What's A Session Drummer?
Behind the popular faces of your favourite singers, there lays a group of hard-working musicians, who devote their life to providing the music that you all know and love. Usually hidden away at the back within that line up, sits the driving force behind the music... the drummer. The person who makes you want to move and groove along to your favourite song, tap your feet and beat on the table.
Have you ever wondered who those unknown musicians are that play the music for your favourite singers?
Within the music industry, they are known as "Session Musicians". Hired by artists to play music for them in the recording studio and whilst touring on the road. These are the musicians who come up with that guitar or piano lick that stays in you head or that famous drumbeat that starts a song, making it immediately recognizable. They are not high-profile figures from groups or bands like "John, Paul, George and Ringo". If you bumped into one of them in the street, you probably wouldn't know them to look at, but you surely would have heard them play. This is the first article in a series, about the most recorded, recognisable (by your ears, not your eyes) and popular session drummers of all time.Credit: By Stiopa (Own work) [CC-BY-SA-3.0 (httpcreativecommons.orglicensesby-sa3.0)], via Wikimedia Commons
What do "Chuck E's In Love - Rickie Lee Jones", "50 Ways To Leave Your Lover - Paul Simon" and "Aja - Steely Dan" all have in common? These songs have arguably the most recorded drummer in history playing drums on them...Steve Gadd.
Along with Rickie, Paul and Steely Dan, many artists call on Steve to lay the foundation for their tunes. Artists like George Benson, Joe Cocker, Chick Corea, The Bee Gees, Barbara Streisand, B.B King, Weather Report, Frank Sinatra, Paul McCartney, James Taylor, Eric Clapton, Peter Gabriel, Kate Bush, Carly Simon, The Manhattan Transfer, Joss Stone, Randy Crawford , have all on numerous occasions hauled in Gadd to bring their music to life. It's all about his unique style and ability to make the music not only interesting but feel amazing...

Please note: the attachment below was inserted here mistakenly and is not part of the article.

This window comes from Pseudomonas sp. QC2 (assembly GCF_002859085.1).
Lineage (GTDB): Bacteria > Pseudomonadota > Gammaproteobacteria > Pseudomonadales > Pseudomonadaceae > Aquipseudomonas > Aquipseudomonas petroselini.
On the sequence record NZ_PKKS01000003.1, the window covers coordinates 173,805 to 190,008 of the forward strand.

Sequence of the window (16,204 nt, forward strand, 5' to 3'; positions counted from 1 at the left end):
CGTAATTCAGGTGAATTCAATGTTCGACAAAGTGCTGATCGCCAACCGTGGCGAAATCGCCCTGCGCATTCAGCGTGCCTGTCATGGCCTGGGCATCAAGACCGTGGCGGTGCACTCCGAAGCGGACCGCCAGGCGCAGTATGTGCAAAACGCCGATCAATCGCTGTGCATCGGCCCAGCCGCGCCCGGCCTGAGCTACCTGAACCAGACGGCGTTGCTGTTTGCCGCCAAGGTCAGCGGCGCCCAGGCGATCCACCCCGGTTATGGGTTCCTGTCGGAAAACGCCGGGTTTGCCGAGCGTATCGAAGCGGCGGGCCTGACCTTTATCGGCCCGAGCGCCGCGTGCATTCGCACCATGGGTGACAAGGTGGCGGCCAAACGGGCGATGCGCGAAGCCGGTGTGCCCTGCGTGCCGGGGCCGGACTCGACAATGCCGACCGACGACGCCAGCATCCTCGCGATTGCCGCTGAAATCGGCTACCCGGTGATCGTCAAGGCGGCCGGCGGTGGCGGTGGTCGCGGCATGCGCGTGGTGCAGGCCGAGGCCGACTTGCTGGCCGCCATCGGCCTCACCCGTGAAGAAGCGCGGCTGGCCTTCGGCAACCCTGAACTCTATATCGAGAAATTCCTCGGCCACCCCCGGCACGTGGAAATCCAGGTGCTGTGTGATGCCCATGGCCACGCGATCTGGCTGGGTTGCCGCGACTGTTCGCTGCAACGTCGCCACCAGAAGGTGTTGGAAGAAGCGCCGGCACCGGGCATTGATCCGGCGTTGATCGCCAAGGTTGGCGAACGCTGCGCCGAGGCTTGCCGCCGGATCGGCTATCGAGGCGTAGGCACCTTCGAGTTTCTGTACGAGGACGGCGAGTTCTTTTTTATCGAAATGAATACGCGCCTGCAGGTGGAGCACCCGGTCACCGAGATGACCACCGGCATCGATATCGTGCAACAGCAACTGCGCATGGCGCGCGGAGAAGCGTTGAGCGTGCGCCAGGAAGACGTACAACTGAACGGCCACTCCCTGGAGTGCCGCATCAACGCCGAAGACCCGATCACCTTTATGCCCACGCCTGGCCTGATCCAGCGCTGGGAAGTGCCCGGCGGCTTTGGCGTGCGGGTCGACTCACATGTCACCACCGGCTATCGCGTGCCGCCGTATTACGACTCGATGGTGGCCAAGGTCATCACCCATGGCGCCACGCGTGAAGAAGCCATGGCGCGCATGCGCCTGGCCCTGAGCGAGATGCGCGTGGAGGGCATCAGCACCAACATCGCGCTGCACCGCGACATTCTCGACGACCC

I remember my first introduction to Gadd. I was studying drums, which I would later go on to study at the "Conservatorium of Music" in Western Australia. Part of my learning process was to study the styles of many different drummers. It was Steve Gadd who stood out and grabbed my attention. I could actually feel what he was doing with the instrument, and it didn't sound as clinical as many other drummers. My teacher at that time had a fantastic learning technique which involved listening to other drummers styles to hopefully influence my style for the better. He would compile recordings of many different artists, and for my homework, I would have to go home, listen and tell him who was playing drums for each track. It was always Steve Gadd who I could hear from a mile away, and till this day, I still hear tunes on the radio and straight away know, that's him!
"Steve Gadd's drumming on ’50 Ways To Leave Your Lover’,
for instance, is the archetypal example of a drummer halfway selling
a song before the singer has even started"
50 Ways To Leave Your Lover
Who Is This Guy?
Credit: Credit: By Mike Park Flickr name lbsmsp (Steve Gadd) [CC-BY-2.0 (httpcreativecommons.orglicensesby2.0)], via Wikimedia CommonsBorn April the 9th, 1945, Steve Gadd hails from a suburb of Rochester in New York called Irondequoit. He started playing drums at the age of seven and by the age of 11, he had already sat in and played with "Dizzy Gillespie". Still, at that time, who'd have guessed that this young boy, would go on to become one of the most influential drummers in the world. In a career lasting more than 3 decades, he is known as the master at sitting back within the beat and making good use of the "less is more" principle. Gadd has a distinctive playing style that pulls you into the music, making you feel the beat and taking you on a journey through the song. Chick Corea once famously said, "Every drummer wants to play like Gadd... because he plays perfect". Interestingly it's not perfect in the sense of every note being "bang on the money". Gadd's perfect playing comes about because of his connection to the music and his abilility to make drums (a percussion instrument) sound musical. If you want to hear another drummer who is known to have the most rock solid grooves in the history of drums, you should have a look and listen to Jeff Porcaro. Many may say he is not as technical as Steve, but I think both of these drummers have the same goal in mind and that is to, unselfishly, provide the best possible feel for the music.